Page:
In addition, the classroom experience will transform into an immersion experience to maximize the active learning of the participants. Our experience in developing these academic immersions at the University of San Francisco has been very rewarding. We have combined the most successful and dynamic lectures with site visits, tours, panels, workshops, networking events as well as team and/or individual projects. All together we packaged these learning goals in timeframes ranging from 3 days to 3 weeks depending on group objectives, learning goals, and other relevant criteria. Furthermore, we sandwiched the actual experiences here in the Bay Area with web videoconferences before and after the visit.

Key in developing the immersion themes it was decided to leverage the San Francisco Bay Area location advantage by focusing on those areas that have gained world-class recognition. Hence, the following immersions themes emerged:

  • Silicon Valley Immersion
  • Wine Business Innovation Immersion
  • US Hispanic Market Immersion
  • Clean Tech/Renewable Immersion
  • Biotechnology/Health Innovation Immersion
  • Hospitality/Tourism Immersion
  • New Philanthropy/Social Innovation Immersion

Having conducted over 100 such immersions with over 1,300 participants from all around the world and at all levels of experience, interest and group ages, we have learned that such successful immersion experiences are indeed possible, fun, and rewarding. Our students remind us of their personal and professional transformation as result of the immersion experiences we have provided. My team and I are convinced that this is indeed a very worthwhile endeavor!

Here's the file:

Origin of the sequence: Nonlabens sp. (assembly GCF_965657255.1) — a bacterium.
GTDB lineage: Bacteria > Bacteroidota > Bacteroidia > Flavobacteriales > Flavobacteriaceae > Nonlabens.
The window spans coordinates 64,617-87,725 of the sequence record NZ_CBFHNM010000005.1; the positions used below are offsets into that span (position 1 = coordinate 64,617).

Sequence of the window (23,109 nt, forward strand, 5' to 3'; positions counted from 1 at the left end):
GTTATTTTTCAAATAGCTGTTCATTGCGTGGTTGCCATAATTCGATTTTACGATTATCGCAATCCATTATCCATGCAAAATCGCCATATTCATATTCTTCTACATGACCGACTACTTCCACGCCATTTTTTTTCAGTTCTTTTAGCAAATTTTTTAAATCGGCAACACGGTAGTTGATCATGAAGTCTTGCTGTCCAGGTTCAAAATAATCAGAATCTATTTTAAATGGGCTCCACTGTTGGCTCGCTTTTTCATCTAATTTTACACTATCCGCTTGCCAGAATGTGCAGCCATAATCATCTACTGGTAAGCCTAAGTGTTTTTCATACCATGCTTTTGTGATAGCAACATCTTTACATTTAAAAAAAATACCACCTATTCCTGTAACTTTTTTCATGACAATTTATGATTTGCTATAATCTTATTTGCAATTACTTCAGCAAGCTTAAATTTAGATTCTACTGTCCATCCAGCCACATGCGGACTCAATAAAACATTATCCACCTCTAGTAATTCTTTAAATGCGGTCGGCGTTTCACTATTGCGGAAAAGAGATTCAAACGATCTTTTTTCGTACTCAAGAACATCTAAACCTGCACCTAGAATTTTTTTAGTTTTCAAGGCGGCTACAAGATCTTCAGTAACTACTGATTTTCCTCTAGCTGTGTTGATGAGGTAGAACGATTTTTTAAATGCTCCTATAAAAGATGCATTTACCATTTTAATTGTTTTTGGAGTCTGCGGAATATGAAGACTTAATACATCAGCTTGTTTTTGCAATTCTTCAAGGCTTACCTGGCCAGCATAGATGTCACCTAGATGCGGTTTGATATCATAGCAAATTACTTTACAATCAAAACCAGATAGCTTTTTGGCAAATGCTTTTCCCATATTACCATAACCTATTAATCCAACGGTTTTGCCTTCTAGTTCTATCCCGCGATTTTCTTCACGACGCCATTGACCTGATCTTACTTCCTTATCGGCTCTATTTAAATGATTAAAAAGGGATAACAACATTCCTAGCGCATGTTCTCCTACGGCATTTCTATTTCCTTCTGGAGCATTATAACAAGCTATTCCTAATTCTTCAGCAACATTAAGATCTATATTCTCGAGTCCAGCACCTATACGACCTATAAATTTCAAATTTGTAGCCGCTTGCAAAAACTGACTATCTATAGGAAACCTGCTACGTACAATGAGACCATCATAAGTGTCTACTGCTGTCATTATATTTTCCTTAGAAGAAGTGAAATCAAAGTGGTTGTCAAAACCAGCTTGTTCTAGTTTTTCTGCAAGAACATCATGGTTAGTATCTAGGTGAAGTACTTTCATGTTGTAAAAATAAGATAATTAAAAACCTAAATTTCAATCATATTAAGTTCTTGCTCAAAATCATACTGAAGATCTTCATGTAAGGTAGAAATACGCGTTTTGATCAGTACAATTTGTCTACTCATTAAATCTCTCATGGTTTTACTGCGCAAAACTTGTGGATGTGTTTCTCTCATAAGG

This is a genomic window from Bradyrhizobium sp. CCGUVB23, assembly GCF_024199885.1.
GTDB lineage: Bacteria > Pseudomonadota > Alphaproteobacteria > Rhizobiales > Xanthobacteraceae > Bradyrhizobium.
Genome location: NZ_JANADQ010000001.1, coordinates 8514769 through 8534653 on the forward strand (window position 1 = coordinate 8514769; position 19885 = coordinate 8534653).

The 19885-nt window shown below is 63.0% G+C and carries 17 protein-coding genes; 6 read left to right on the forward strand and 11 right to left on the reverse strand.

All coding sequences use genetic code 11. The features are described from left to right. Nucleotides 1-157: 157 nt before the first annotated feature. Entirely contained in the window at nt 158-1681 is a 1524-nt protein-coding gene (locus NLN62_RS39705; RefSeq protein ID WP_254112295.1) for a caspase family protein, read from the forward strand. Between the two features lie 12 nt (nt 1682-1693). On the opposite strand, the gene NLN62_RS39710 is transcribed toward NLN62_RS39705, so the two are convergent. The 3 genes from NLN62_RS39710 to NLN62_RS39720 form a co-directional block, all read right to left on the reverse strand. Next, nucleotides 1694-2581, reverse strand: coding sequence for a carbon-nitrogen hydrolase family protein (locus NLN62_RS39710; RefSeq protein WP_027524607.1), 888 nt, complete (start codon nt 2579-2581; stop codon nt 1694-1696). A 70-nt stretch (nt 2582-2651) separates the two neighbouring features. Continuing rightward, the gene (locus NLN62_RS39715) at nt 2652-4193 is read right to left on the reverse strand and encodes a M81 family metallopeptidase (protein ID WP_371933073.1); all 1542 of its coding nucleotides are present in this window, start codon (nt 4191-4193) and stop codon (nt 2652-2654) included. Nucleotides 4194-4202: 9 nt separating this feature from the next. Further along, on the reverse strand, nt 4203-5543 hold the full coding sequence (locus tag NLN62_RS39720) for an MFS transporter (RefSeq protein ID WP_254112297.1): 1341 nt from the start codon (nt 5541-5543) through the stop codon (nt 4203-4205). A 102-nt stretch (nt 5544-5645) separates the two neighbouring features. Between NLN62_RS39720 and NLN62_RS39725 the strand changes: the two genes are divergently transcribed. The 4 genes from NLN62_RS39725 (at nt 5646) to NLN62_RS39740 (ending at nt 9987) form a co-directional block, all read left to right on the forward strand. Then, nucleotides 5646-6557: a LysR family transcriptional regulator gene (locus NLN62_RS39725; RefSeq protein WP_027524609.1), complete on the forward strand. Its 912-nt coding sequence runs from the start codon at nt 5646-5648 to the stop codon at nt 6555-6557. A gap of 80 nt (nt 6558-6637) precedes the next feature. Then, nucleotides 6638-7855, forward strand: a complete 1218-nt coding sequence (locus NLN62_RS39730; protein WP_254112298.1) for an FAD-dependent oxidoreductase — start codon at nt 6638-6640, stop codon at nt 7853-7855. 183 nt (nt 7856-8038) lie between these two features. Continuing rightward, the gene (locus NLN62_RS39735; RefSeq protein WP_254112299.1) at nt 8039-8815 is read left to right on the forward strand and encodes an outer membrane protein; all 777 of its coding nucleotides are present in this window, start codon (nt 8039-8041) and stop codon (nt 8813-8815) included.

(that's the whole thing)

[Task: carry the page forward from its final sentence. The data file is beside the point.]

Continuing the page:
Until my next posting – Carlos B.

[1] In my posts I often use three terms, Silicon Valley (SV), the Valley, and the San Francisco Bay Area (SFBA), interchangeably.
[2] Historically we have designed these programs to be offered to closed groups of people with similar interests, backgrounds, and experiences. This was a clear strategic option opposed to open enrollment.
[3] Where possible, blending online educational programs with in-class ones will lead to improved educational experiences.

About Carlos S. Baradello

Investor, thought leader, university professor, and advisor in areas of corporate innovation, born global entrepreneurship and venture capital investing.
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1 Response to Reflecting on Experiential Learning: The Role of Immersions Conquering SV’s ‘Secret Sauce’

  1. Ashok Saraf says:

    Looking forward to your immersive immersions in this part of the world , may be next 100 ?